Effective Date: As of August 2009
The IA3 web site contains links to other sites. Once you enter another web site (whether through an advertisement, service, or content link), be aware that IA3 is not responsible for the privacy practices of these other sites. We encourage you to look for and review the privacy statements of each and every web site that you visit through a link or advertisement on IA3.
Non-Personal Information We Collect About You
Even if you do not register with IA3, we collect Non-Personal Information about your use of our web site, special promotions and newsletters.
B. Web Beacons
We also may use Web Beacons to collect Non-Personal Information about your use of our web site and the web sites of selected sponsors and advertisers, and your use of special promotions or newsletters. The information collected by Web Beacons: (i) allows us to statistically monitor how many people are using our website and selected sponsors’ and advertisers’ sites, (ii) how many people open our emails, and (iii) for what purposes these actions are being taken. Our Web Beacons are not used to track your activity outside of our web sites or those of our sponsors’. We do not link Non-Personal Information from Web Beacons to Personally Identifiable Information without your permission and do not use Web Beacons to collect or store Personal Health Information about you.
C. Third Parties Collecting Non-Personal Information on IA3’s Behalf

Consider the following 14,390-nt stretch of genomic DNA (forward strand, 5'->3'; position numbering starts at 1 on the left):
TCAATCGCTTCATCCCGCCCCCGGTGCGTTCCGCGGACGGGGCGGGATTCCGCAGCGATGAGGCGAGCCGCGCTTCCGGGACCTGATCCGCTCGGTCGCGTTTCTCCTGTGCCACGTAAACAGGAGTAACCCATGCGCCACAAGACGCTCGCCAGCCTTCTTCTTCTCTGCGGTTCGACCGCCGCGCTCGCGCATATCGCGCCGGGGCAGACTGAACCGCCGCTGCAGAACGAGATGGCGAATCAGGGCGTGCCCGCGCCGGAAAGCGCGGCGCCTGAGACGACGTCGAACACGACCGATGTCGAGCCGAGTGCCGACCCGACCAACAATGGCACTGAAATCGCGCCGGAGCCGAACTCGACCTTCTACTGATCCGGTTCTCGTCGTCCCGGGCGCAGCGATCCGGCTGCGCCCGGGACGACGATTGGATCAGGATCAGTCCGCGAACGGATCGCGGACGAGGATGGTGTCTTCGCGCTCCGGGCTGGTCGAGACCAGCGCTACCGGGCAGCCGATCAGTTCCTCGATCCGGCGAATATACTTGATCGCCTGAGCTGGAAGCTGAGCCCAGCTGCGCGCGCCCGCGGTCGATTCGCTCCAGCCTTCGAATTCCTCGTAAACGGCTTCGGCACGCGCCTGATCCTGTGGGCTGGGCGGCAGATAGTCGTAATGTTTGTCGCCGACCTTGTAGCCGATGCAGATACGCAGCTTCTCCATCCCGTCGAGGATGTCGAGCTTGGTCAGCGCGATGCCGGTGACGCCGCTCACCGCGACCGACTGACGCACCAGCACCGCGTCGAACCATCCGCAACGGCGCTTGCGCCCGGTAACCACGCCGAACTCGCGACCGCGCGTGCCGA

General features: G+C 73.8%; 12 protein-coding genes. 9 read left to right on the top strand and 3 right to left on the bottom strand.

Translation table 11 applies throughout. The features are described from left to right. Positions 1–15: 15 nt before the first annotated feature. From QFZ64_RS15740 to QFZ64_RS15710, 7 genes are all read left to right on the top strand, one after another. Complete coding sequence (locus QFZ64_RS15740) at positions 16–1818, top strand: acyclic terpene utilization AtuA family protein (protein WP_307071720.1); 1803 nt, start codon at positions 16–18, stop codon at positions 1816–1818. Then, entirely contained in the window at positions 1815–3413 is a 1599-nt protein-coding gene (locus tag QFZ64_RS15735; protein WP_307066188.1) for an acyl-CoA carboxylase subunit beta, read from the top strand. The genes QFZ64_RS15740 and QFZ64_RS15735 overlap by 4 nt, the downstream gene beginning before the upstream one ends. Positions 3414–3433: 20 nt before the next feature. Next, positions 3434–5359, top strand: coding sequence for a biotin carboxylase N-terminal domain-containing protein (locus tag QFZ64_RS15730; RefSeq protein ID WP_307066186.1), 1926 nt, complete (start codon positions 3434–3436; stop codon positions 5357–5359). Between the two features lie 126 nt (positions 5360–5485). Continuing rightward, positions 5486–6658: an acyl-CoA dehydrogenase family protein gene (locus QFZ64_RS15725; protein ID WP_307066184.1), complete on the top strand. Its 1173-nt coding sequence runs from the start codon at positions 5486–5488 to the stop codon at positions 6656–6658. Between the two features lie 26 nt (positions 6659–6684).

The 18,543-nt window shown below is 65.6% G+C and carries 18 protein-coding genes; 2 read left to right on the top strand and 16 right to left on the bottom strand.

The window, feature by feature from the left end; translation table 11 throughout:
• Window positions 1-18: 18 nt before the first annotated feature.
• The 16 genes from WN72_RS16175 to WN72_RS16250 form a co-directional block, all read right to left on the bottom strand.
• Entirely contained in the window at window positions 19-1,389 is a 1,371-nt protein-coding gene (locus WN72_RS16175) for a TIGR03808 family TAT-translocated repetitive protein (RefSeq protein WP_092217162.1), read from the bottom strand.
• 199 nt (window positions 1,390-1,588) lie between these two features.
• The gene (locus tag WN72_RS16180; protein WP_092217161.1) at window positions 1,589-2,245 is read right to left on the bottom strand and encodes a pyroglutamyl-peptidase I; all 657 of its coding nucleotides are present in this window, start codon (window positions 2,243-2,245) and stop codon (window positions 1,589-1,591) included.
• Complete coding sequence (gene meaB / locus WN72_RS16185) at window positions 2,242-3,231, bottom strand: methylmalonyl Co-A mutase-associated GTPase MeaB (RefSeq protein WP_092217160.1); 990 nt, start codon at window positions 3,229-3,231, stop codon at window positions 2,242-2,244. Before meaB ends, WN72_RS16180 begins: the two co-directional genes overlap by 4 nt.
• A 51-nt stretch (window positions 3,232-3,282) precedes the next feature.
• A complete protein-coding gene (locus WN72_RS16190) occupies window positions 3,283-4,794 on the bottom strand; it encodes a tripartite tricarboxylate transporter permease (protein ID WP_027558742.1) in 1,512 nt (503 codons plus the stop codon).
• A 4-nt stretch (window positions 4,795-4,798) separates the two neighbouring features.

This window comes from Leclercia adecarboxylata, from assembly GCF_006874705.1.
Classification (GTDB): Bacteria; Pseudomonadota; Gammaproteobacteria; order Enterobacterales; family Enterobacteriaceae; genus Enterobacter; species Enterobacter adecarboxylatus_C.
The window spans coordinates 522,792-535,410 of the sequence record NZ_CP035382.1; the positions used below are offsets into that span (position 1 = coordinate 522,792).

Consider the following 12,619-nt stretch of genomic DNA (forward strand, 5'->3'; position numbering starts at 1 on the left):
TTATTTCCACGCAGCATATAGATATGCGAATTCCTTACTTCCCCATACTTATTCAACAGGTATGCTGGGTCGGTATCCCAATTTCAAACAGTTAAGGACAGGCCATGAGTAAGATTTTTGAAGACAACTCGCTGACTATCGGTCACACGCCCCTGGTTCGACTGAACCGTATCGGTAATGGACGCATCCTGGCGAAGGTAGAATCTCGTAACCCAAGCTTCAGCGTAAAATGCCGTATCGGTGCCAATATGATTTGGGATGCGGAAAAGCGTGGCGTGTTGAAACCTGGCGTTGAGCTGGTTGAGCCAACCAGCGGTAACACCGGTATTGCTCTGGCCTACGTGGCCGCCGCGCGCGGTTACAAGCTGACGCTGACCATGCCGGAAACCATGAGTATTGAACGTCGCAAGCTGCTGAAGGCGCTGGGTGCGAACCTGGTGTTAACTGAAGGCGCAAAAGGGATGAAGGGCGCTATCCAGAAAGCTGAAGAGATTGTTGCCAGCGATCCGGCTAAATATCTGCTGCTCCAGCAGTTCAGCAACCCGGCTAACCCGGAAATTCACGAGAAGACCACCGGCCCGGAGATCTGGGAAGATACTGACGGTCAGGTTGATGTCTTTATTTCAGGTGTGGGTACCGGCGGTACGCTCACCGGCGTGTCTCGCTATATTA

Personally Identifiable Information We Collect About You
A. Newsletters & Emails to You
At registration and at various times as you use IA3, you may from time to time be given the option of receiving recurring information via email from IA3 and/or directly from third parties. When you sign up for our email newsletters or at any time, you can choose to Opt-In to receiving additional promotional emails from IA3 or our Sponsors. In order to subscribe to IA3 newsletters via email, we need your contact information, like name and email address. You can unsubscribe from the newsletters by simply clicking on the “unsubscribe” link at the bottom of any email newsletter. An email to our automated unsubscribe service will be created on your computer. Click the “send” button. You will then be unsubscribed from that newsletter within two to three business days. You may also unsubscribe or change any of your email preferences by clicking on the applicable links in your email newsletter or by changing your profile settings by clicking on any of the view/manage links at the bottom of your IA3 Newsletter. If you experience difficulties with our automated unsubscribe service, please contact us. In some cases, when you click on a link or an advertisement on our site, in an e-mail or newsletter, your browser may be momentarily directed to the website of a third party which, acting on behalf of IA3 (see Disclosure to Third Party Contractor Web Sites, below), notes or “counts” your response to the e-mail or newsletter before re-directing your browser to your selected destination; this re-direction process may not be apparent to you.